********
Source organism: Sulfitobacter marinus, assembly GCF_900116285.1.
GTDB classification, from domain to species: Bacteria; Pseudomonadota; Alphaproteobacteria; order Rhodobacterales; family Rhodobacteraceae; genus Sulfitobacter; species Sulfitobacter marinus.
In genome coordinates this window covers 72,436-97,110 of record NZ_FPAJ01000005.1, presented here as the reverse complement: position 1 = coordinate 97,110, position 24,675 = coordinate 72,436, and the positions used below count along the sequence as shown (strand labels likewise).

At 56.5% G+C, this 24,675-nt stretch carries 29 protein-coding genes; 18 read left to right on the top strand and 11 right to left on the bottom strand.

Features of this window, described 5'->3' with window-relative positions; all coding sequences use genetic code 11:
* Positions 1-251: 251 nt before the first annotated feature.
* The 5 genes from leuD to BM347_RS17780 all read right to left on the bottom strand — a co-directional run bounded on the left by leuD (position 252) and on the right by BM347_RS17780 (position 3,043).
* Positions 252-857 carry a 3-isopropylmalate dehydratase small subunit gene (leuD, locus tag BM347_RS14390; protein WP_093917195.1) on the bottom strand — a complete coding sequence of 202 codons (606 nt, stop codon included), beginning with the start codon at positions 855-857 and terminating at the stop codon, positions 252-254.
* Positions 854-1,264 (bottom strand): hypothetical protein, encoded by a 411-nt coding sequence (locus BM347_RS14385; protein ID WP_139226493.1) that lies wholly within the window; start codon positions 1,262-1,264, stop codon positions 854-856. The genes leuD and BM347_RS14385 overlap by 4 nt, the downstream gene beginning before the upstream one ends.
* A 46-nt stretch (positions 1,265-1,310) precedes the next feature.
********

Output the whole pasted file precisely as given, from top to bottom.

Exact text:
Source organism: Sulfitobacter marinus, assembly GCF_900116285.1.
GTDB classification, from domain to species: Bacteria; Pseudomonadota; Alphaproteobacteria; order Rhodobacterales; family Rhodobacteraceae; genus Sulfitobacter; species Sulfitobacter marinus.
In genome coordinates this window covers 72,436-97,110 of record NZ_FPAJ01000005.1, presented here as the reverse complement: position 1 = coordinate 97,110, position 24,675 = coordinate 72,436, and the positions used below count along the sequence as shown (strand labels likewise).

At 56.5% G+C, this 24,675-nt stretch carries 29 protein-coding genes; 18 read left to right on the top strand and 11 right to left on the bottom strand.

Features of this window, described 5'->3' with window-relative positions; all coding sequences use genetic code 11:
* Positions 1-251: 251 nt before the first annotated feature.
* The 5 genes from leuD to BM347_RS17780 all read right to left on the bottom strand — a co-directional run bounded on the left by leuD (position 252) and on the right by BM347_RS17780 (position 3,043).
* Positions 252-857 carry a 3-isopropylmalate dehydratase small subunit gene (leuD, locus tag BM347_RS14390; protein WP_093917195.1) on the bottom strand — a complete coding sequence of 202 codons (606 nt, stop codon included), beginning with the start codon at positions 855-857 and terminating at the stop codon, positions 252-254.
* Positions 854-1,264 (bottom strand): hypothetical protein, encoded by a 411-nt coding sequence (locus BM347_RS14385; protein ID WP_139226493.1) that lies wholly within the window; start codon positions 1,262-1,264, stop codon positions 854-856. The genes leuD and BM347_RS14385 overlap by 4 nt, the downstream gene beginning before the upstream one ends.
* A 46-nt stretch (positions 1,265-1,310) precedes the next feature.